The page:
STANWELL: We’re exponents of world’s best practice – democracy-wise, freedom-wise and sovereignty-wise.
ZACH (uneasy): Right.
STANWELL (turning to Zach): You’re a recent graduate, yes? Ivy League, I understand?
ZACH: Not exactly . . . I’m from Ivy Creek. I studied at a community college there. Got a good, honest education.
ALICE (muttering while rifling through paperwork): You mightn’t be indoctrinated enough for their liking.
STANWELL (gazing into space again): Here at The Ministry of Peace, we promote peace – without fear or fervour.
ZACH: Don’t you mean favour?
ALICE (sarcastically): Oh no, things can get pretty dry.
STANWELL (ignoring question, pacing back and forth across stage): We’re proactive in ensuring information we dispense to the media is succinct.
ALICE: They give nothing away.
STANWELL: And transparent.
ALICE: The jargon in press releases is so empty it’s often completely see through.
STANWELL: But what we value most here at The Ministry of Peace is … information rationalization.
ALICE: They carefully censor all the juicy stuff.
STANWELL (stopping to look at Zach again): What inspires you as a communications specialist?
ZACH: I’ve always wanted to be a journalist, actually. I like story telling.
ALICE: Oh, they tell stories here. Fairytales.
STANWELL: Perfect. We’re so proactive we forward plan happy endings – we call them mutually beneficial risk-assessed outcomes.
ZACH: Who’s the mutual party?
STANWELL: Our engagement partner.
ALICE: The resources-rich Third World country we invaded.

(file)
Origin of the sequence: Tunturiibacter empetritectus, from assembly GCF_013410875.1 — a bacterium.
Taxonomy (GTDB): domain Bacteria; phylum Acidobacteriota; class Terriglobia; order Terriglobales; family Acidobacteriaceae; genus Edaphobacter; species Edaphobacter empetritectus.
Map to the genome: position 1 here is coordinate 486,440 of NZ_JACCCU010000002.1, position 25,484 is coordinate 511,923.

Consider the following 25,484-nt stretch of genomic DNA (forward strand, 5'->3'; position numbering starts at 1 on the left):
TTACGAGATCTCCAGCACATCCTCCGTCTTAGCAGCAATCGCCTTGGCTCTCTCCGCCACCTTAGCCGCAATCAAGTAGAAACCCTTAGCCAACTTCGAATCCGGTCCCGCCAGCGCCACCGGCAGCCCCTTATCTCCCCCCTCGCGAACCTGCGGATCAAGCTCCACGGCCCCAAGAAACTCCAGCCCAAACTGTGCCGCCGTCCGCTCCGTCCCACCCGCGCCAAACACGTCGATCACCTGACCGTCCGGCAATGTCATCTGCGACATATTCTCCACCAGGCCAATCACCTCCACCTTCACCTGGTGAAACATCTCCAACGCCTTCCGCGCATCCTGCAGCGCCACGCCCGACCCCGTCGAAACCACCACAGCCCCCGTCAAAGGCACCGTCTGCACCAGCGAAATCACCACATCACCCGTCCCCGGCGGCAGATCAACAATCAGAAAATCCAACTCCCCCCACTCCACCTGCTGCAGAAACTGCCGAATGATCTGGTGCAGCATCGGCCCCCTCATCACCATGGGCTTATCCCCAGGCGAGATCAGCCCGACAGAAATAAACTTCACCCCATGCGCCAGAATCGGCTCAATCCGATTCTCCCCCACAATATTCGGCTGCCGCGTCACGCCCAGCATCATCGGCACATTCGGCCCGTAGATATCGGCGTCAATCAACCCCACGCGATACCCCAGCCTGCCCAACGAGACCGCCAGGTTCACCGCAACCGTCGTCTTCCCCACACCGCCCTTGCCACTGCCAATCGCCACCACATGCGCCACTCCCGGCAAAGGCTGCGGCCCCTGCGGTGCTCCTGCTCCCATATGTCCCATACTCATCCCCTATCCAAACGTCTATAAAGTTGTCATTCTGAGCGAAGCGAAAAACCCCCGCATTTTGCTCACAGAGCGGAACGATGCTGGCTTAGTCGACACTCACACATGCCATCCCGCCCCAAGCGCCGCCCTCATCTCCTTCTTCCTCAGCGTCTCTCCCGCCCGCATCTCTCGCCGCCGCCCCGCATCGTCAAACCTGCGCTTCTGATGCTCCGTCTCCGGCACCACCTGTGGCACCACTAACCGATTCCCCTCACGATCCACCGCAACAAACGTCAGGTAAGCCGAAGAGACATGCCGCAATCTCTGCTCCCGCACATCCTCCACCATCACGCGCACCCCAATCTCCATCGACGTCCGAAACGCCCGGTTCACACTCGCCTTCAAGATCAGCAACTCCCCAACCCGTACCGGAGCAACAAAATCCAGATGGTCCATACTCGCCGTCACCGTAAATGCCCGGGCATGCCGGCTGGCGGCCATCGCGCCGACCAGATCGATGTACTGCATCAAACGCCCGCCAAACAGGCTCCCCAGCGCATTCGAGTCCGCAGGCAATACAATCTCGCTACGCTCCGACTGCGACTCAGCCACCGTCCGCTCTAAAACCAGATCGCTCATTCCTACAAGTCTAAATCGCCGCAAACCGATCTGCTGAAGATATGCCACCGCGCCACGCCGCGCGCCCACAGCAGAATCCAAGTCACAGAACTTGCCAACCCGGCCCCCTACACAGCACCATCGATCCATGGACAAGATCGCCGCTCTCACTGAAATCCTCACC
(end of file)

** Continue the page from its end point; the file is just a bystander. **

ZACH: Not the Northern Provinces War?
ALICE: You got it.
STANWELL (paces again): The northern provinces have been breeding grounds for barbaric enemies of freedom for too long. It’s exciting to make a difference in a country whose civilians dream of being . . . more like us.
ZACH: I’m all for democracy. But when will the war end?
STANWELL (pauses): When will peace begin, you mean?
STANWELL: Our strategic peace-building endgame doesn’t specify. Even if it did, it would be top secret.
ALICE: And if it weren’t top secret, it would be lost in all the jargon.
STANWELL (paces again): But our democracy building will incentivize our engagement partner to create conditions conducive to affirmative cross-border funding streams.
ALICE (moving towards front of stage, attracting Zach’s eye): Our big multinationals are already moving in. The locals will be exploited. Profits will be shifted into offshore tax havens – before eventually being funneled in full to the fat cats back here.
ZACH: (standing up and walking towards front of stage): Well, that doesn’t sound fair. (Turning to Stanwell). What’s my role in all this, as communications officer?
STANWELL (leaving desk and joining Zach at L. side): This is the Ministry of Peace – we forward promote civil harmony.
ZACH: What will I do?
STANWELL: You will forward promote civil harmony.
STANWELL: Where it’s needed.
ZACH: Which is where?
STANWELL: Well, to give you one off-the-cuff example . . . civil harmony is slightly fraught in the northern provinces.
ALICE: Since our invasion over there, it’s been full-scale civil war.
STANWELL (begins pacing again): In this role, you’ll write speeches for the Peace Minister and press releases for the media.
ZACH: Writing is my strength.
STANWELL: You’ll also deal with the Ministry of Defence.
ZACH: Are they in this building? I could go introduce myself.
ALICE (interrupting): They’ve shifted to the northern provinces.
ZACH: Overseas? Whose Ministry of Defence are they?
ALICE: Nothing to defend against here. We’re not the ones under attack, are we?
STANWELL (steps towards Zach to put arm around his shoulder again): We foster remote, collaborative and holistic governance.
ALICE: We’ve installed a puppet regime – we’re pulling the strings from this very building.
STANWELL (gazes into distance): Our engagement partner is moving towards free and fair elections – so we’re fostering the conditions for parliamentary democracy.
ALICE: Now that we’re done overthrowing their leader.
STANWELL (unperturbed): We’re still experiencing some operational challenges in the northern provinces.